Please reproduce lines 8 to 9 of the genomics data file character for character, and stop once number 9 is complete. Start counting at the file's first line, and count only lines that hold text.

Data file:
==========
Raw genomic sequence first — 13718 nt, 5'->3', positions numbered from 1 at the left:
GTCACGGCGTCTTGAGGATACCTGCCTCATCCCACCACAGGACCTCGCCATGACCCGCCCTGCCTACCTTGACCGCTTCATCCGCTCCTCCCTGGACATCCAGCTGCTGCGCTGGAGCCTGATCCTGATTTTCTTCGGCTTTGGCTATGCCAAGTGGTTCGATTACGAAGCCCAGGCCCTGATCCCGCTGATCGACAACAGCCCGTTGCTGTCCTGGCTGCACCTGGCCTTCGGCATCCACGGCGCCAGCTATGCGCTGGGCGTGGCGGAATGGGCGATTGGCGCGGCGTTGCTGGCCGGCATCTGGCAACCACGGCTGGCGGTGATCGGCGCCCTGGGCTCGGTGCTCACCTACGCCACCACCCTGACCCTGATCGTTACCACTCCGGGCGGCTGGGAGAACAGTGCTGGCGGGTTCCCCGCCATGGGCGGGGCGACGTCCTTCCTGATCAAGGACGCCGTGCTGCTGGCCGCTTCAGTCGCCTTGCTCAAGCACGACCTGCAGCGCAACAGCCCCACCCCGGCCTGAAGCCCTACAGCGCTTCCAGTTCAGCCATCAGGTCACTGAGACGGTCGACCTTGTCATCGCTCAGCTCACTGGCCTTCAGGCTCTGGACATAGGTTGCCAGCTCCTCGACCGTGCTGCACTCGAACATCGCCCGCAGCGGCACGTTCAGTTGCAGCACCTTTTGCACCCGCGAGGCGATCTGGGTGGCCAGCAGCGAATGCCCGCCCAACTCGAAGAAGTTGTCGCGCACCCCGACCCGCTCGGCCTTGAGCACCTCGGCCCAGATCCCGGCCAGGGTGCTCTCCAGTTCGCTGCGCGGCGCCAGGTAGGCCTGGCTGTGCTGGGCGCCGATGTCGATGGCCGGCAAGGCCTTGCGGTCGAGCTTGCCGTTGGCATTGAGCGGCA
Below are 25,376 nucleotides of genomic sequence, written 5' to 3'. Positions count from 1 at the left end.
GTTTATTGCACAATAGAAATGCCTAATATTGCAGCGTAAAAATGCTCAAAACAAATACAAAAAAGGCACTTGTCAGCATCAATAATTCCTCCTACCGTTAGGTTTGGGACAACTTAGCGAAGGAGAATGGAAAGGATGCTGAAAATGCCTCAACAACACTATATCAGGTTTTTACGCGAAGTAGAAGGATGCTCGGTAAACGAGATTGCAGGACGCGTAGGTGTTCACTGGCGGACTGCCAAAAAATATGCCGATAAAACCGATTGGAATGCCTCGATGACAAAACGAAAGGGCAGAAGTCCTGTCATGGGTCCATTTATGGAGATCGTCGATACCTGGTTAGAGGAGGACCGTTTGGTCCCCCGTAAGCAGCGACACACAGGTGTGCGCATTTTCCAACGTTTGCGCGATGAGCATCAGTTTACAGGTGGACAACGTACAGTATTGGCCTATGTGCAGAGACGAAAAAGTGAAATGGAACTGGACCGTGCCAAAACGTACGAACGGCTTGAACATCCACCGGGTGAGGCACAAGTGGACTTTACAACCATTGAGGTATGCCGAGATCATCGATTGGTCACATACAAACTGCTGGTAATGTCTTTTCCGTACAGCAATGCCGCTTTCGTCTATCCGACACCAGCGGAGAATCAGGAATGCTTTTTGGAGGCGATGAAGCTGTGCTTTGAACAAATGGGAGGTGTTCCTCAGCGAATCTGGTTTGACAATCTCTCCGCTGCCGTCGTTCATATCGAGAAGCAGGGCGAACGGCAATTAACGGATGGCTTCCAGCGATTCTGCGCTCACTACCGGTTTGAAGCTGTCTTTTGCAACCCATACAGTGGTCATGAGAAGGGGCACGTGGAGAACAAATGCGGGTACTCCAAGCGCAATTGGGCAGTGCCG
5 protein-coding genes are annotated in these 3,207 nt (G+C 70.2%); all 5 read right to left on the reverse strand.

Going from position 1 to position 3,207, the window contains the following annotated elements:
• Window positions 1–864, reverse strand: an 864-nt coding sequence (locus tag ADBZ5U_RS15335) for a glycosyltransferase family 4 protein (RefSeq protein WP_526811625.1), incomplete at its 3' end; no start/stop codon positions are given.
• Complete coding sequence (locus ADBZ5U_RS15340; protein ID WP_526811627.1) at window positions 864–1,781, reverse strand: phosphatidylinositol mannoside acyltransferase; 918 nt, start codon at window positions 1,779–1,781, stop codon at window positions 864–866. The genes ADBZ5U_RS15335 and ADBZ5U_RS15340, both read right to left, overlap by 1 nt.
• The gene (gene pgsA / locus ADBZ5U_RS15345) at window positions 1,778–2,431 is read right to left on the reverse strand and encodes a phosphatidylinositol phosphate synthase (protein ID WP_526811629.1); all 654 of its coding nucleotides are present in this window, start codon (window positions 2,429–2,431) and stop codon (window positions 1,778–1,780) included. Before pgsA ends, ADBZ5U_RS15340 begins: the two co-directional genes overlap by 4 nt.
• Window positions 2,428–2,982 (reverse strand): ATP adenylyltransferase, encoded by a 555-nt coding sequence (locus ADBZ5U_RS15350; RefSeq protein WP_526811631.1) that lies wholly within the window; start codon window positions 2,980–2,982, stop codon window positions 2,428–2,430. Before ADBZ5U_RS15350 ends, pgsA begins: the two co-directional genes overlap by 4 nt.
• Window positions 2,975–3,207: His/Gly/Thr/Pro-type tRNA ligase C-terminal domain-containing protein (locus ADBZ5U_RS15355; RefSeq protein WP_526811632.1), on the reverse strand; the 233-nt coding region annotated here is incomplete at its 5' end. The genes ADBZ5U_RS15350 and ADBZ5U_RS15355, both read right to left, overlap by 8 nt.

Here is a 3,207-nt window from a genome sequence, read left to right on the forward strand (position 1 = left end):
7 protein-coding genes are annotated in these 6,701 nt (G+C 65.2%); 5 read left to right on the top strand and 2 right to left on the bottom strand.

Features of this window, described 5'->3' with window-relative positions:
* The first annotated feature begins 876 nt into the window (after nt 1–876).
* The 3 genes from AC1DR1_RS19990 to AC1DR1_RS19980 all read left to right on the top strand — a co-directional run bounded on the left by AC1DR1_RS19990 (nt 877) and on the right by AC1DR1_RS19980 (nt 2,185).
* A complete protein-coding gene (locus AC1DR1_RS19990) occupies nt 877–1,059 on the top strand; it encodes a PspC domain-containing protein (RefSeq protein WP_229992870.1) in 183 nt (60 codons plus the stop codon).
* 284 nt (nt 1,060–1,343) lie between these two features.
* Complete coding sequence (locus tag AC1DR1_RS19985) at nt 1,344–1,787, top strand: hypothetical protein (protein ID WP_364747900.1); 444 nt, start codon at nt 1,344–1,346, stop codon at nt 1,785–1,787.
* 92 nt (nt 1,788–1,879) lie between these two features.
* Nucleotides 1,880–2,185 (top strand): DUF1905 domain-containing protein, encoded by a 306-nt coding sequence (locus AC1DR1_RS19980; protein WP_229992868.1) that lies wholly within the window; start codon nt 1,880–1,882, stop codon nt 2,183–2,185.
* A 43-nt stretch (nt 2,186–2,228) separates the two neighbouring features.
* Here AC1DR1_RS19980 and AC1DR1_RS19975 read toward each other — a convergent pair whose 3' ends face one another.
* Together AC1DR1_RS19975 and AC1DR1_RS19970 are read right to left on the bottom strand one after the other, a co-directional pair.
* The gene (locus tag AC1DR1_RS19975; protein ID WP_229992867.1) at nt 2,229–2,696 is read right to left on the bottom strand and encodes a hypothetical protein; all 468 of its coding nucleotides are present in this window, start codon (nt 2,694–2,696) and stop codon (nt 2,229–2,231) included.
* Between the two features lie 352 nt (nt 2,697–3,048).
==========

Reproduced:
• Complete coding sequence (locus ADBZ5U_RS15340; protein ID WP_526811627.1) at window positions 864–1,781, reverse strand: phosphatidylinositol mannoside acyltransferase; 918 nt, start codon at window positions 1,779–1,781, stop codon at window positions 864–866. The genes ADBZ5U_RS15335 and ADBZ5U_RS15340, both read right to left, overlap by 1 nt.
• The gene (gene pgsA / locus ADBZ5U_RS15345) at window positions 1,778–2,431 is read right to left on the reverse strand and encodes a phosphatidylinositol phosphate synthase (protein ID WP_526811629.1); all 654 of its coding nucleotides are present in this window, start codon (window positions 2,429–2,431) and stop codon (window positions 1,778–1,780) included. Before pgsA ends, ADBZ5U_RS15340 begins: the two co-directional genes overlap by 4 nt.